Terminal Syringomyelia and Occult Spinal Dysraphism
Terminal syringomyelia is traditionally defined as a cystic dilatation in the caudal third of the spinal cord. It is commonly associated with occult spinal dysraphism (OSD), with its incidence better recognized since the advent of magnetic resonance imaging. While the underlying pathophysiologic mechanism is not fully understood, several theories exist regarding the development of terminal syrinx in patients with OSD. The independent clinical significance of OSD-associated terminal syringomyelia and the role for direct surgical treatment of the syrinx beyond standard detethering of the OSD remains controversial. Isolated terminal syrinx is almost always a benign, nonprogressive clinical entity and typically requires no treatment. Terminal myelocystocele may represent an extreme version of terminal syrinx and should be repaired in a timely manner to avoid neurological worsening secondary to cord tethering.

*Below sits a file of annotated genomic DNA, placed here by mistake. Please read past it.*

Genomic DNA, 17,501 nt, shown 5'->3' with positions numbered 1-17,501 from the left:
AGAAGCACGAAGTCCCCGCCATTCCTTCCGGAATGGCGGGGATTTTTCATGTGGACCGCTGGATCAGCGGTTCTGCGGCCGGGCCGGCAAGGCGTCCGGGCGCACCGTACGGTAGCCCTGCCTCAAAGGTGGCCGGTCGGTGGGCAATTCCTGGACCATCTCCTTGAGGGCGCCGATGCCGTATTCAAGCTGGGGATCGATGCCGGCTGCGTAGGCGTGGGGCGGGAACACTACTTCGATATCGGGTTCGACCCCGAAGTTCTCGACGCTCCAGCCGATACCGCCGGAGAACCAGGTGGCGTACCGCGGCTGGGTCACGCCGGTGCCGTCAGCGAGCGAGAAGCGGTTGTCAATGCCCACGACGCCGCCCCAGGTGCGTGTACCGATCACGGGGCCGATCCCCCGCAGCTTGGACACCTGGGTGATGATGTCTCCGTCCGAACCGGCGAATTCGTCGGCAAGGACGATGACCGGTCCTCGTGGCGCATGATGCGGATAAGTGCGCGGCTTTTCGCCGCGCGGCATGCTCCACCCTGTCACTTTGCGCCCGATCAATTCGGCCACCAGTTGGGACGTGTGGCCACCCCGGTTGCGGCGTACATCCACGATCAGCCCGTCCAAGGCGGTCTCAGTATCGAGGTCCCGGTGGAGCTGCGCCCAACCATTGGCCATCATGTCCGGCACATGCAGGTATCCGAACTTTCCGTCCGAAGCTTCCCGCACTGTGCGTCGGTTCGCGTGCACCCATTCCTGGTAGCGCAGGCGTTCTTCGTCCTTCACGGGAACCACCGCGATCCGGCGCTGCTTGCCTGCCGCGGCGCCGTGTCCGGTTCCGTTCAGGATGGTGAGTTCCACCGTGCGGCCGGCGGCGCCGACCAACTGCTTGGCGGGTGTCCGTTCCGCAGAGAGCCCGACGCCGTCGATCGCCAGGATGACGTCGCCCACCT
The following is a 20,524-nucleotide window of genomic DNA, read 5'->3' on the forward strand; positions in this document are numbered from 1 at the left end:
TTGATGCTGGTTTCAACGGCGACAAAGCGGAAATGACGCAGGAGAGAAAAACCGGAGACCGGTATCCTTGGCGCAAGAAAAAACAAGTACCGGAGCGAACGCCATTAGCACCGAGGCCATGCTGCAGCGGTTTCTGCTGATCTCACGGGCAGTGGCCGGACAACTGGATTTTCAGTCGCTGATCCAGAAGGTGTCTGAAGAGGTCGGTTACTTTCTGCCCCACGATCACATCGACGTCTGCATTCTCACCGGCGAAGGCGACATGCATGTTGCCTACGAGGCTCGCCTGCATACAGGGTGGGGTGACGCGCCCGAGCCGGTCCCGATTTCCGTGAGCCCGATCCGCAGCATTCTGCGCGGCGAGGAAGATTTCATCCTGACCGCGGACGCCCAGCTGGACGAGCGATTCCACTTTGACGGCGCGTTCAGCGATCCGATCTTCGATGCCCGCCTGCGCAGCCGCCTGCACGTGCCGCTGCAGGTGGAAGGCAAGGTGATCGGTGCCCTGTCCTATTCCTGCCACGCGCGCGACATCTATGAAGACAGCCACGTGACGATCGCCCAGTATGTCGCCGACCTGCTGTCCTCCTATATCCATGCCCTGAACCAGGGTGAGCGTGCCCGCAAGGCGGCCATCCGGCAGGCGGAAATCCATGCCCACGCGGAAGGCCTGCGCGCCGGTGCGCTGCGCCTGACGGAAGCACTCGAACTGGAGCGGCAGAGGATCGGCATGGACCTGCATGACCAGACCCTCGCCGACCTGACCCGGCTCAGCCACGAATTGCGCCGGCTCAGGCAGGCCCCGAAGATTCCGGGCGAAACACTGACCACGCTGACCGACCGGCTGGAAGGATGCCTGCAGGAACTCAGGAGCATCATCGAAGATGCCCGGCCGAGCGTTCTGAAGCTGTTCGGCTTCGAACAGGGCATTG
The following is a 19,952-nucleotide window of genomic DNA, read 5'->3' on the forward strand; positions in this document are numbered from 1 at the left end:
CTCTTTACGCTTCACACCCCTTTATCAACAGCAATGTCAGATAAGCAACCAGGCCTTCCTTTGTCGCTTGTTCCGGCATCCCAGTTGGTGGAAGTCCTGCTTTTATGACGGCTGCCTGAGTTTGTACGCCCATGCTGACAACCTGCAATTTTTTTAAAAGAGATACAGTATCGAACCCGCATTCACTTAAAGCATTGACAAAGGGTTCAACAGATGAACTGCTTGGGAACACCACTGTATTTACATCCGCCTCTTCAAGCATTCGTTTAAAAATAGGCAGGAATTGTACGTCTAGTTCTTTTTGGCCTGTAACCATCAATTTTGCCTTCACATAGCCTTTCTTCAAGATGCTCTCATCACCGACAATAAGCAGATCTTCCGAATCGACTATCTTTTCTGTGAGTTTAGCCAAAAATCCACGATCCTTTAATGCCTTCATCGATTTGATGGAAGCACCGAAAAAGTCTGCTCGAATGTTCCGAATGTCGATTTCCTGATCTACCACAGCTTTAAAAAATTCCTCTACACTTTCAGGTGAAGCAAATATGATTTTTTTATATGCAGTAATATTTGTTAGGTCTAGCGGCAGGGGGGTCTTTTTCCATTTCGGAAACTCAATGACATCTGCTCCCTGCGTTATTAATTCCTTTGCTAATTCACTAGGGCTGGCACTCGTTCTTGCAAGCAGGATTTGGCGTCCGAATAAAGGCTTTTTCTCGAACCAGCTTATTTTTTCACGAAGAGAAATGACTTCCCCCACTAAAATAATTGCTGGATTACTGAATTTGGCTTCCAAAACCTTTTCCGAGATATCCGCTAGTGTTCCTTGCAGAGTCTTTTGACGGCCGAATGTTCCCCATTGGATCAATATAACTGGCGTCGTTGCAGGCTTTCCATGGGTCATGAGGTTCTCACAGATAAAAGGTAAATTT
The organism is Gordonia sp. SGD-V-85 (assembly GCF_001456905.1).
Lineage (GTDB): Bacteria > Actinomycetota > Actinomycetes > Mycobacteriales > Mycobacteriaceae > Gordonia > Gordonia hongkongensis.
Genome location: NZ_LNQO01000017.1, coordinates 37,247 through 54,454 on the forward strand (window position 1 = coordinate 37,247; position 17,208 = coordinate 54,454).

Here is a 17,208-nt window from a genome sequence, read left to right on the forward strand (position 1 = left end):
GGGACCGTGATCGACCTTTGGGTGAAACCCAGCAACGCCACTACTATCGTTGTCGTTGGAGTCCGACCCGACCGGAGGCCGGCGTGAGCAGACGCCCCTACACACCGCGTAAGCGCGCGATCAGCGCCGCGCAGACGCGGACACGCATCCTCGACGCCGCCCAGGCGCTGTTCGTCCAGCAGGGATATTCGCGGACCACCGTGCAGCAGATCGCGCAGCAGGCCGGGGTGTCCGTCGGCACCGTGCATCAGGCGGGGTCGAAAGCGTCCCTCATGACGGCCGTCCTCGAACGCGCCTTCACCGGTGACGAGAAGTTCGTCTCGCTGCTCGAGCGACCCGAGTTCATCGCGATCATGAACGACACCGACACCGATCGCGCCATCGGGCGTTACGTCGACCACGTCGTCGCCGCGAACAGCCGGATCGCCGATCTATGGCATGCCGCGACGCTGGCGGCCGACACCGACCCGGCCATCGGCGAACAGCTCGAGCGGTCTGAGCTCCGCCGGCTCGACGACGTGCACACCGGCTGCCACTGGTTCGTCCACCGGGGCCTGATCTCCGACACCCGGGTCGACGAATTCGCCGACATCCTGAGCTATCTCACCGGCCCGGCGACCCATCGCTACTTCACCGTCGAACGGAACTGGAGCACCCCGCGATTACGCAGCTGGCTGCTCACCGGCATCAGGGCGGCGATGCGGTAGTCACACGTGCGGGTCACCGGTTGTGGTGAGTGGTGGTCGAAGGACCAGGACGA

KeywordsOccult spinal dysraphism Syringomyelia Terminal syrinx Syringo-subarachnoid shunt Myelocystocele
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